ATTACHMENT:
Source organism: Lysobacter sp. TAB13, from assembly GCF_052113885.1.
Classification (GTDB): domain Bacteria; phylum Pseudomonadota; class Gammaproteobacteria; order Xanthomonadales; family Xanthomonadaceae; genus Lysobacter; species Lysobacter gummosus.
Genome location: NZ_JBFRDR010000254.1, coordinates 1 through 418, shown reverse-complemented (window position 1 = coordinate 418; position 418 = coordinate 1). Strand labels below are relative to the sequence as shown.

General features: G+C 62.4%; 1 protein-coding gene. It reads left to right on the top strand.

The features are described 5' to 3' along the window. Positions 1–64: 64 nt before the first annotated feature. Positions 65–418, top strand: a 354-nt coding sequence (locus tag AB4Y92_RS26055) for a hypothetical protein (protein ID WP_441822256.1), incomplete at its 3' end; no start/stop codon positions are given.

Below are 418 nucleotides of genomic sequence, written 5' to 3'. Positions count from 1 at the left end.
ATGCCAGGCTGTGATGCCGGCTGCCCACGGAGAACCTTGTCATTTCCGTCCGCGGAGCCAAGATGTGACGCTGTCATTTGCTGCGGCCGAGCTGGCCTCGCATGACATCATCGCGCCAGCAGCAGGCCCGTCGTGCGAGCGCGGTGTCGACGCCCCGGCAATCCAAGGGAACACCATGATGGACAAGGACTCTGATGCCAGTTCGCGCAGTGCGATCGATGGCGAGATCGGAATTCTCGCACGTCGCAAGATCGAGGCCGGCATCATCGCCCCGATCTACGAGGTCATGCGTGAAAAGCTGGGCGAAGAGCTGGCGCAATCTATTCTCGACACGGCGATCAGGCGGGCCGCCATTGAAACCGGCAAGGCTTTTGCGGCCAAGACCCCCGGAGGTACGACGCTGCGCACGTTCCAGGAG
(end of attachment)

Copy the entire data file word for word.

Source organism: Lysobacter sp. TAB13, from assembly GCF_052113885.1.
Classification (GTDB): domain Bacteria; phylum Pseudomonadota; class Gammaproteobacteria; order Xanthomonadales; family Xanthomonadaceae; genus Lysobacter; species Lysobacter gummosus.
Genome location: NZ_JBFRDR010000254.1, coordinates 1 through 418, shown reverse-complemented (window position 1 = coordinate 418; position 418 = coordinate 1). Strand labels below are relative to the sequence as shown.

General features: G+C 62.4%; 1 protein-coding gene. It reads left to right on the top strand.

The features are described 5' to 3' along the window. Positions 1–64: 64 nt before the first annotated feature. Positions 65–418, top strand: a 354-nt coding sequence (locus tag AB4Y92_RS26055) for a hypothetical protein (protein ID WP_441822256.1), incomplete at its 3' end; no start/stop codon positions are given.

Below are 418 nucleotides of genomic sequence, written 5' to 3'. Positions count from 1 at the left end.
ATGCCAGGCTGTGATGCCGGCTGCCCACGGAGAACCTTGTCATTTCCGTCCGCGGAGCCAAGATGTGACGCTGTCATTTGCTGCGGCCGAGCTGGCCTCGCATGACATCATCGCGCCAGCAGCAGGCCCGTCGTGCGAGCGCGGTGTCGACGCCCCGGCAATCCAAGGGAACACCATGATGGACAAGGACTCTGATGCCAGTTCGCGCAGTGCGATCGATGGCGAGATCGGAATTCTCGCACGTCGCAAGATCGAGGCCGGCATCATCGCCCCGATCTACGAGGTCATGCGTGAAAAGCTGGGCGAAGAGCTGGCGCAATCTATTCTCGACACGGCGATCAGGCGGGCCGCCATTGAAACCGGCAAGGCTTTTGCGGCCAAGACCCCCGGAGGTACGACGCTGCGCACGTTCCAGGAG